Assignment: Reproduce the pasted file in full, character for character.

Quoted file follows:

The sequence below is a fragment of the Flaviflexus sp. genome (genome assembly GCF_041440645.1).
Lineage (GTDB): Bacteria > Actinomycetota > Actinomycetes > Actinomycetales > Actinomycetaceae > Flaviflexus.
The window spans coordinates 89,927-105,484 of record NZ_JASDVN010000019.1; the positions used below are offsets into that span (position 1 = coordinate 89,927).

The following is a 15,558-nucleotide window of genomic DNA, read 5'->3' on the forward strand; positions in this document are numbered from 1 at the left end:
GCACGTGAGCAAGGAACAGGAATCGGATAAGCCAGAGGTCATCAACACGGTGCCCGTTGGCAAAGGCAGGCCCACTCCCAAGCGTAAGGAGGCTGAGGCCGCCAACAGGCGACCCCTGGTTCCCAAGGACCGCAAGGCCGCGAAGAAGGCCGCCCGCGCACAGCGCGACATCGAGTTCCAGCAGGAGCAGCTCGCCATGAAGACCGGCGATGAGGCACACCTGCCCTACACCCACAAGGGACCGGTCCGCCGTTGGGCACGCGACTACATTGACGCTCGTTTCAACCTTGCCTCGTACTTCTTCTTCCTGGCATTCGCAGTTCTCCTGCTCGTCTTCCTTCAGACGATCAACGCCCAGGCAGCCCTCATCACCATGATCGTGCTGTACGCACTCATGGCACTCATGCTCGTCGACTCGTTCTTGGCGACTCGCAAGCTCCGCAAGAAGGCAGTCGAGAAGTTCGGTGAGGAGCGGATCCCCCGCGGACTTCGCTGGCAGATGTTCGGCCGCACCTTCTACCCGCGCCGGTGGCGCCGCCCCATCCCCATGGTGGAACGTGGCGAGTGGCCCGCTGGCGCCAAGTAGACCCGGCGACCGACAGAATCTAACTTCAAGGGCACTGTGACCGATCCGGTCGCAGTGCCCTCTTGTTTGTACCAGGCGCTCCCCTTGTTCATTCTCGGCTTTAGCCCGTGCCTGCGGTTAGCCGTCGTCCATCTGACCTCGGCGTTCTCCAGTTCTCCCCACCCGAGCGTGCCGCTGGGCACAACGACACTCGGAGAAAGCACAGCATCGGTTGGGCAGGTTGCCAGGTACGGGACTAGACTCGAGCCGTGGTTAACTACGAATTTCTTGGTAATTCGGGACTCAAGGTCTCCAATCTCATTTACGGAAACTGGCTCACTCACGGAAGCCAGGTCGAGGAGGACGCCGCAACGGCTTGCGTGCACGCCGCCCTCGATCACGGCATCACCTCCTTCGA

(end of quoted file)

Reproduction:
The sequence below is a fragment of the Flaviflexus sp. genome (genome assembly GCF_041440645.1).
Lineage (GTDB): Bacteria > Actinomycetota > Actinomycetes > Actinomycetales > Actinomycetaceae > Flaviflexus.
The window spans coordinates 89,927-105,484 of record NZ_JASDVN010000019.1; the positions used below are offsets into that span (position 1 = coordinate 89,927).

The following is a 15,558-nucleotide window of genomic DNA, read 5'->3' on the forward strand; positions in this document are numbered from 1 at the left end:
GCACGTGAGCAAGGAACAGGAATCGGATAAGCCAGAGGTCATCAACACGGTGCCCGTTGGCAAAGGCAGGCCCACTCCCAAGCGTAAGGAGGCTGAGGCCGCCAACAGGCGACCCCTGGTTCCCAAGGACCGCAAGGCCGCGAAGAAGGCCGCCCGCGCACAGCGCGACATCGAGTTCCAGCAGGAGCAGCTCGCCATGAAGACCGGCGATGAGGCACACCTGCCCTACACCCACAAGGGACCGGTCCGCCGTTGGGCACGCGACTACATTGACGCTCGTTTCAACCTTGCCTCGTACTTCTTCTTCCTGGCATTCGCAGTTCTCCTGCTCGTCTTCCTTCAGACGATCAACGCCCAGGCAGCCCTCATCACCATGATCGTGCTGTACGCACTCATGGCACTCATGCTCGTCGACTCGTTCTTGGCGACTCGCAAGCTCCGCAAGAAGGCAGTCGAGAAGTTCGGTGAGGAGCGGATCCCCCGCGGACTTCGCTGGCAGATGTTCGGCCGCACCTTCTACCCGCGCCGGTGGCGCCGCCCCATCCCCATGGTGGAACGTGGCGAGTGGCCCGCTGGCGCCAAGTAGACCCGGCGACCGACAGAATCTAACTTCAAGGGCACTGTGACCGATCCGGTCGCAGTGCCCTCTTGTTTGTACCAGGCGCTCCCCTTGTTCATTCTCGGCTTTAGCCCGTGCCTGCGGTTAGCCGTCGTCCATCTGACCTCGGCGTTCTCCAGTTCTCCCCACCCGAGCGTGCCGCTGGGCACAACGACACTCGGAGAAAGCACAGCATCGGTTGGGCAGGTTGCCAGGTACGGGACTAGACTCGAGCCGTGGTTAACTACGAATTTCTTGGTAATTCGGGACTCAAGGTCTCCAATCTCATTTACGGAAACTGGCTCACTCACGGAAGCCAGGTCGAGGAGGACGCCGCAACGGCTTGCGTGCACGCCGCCCTCGATCACGGCATCACCTCCTTCGA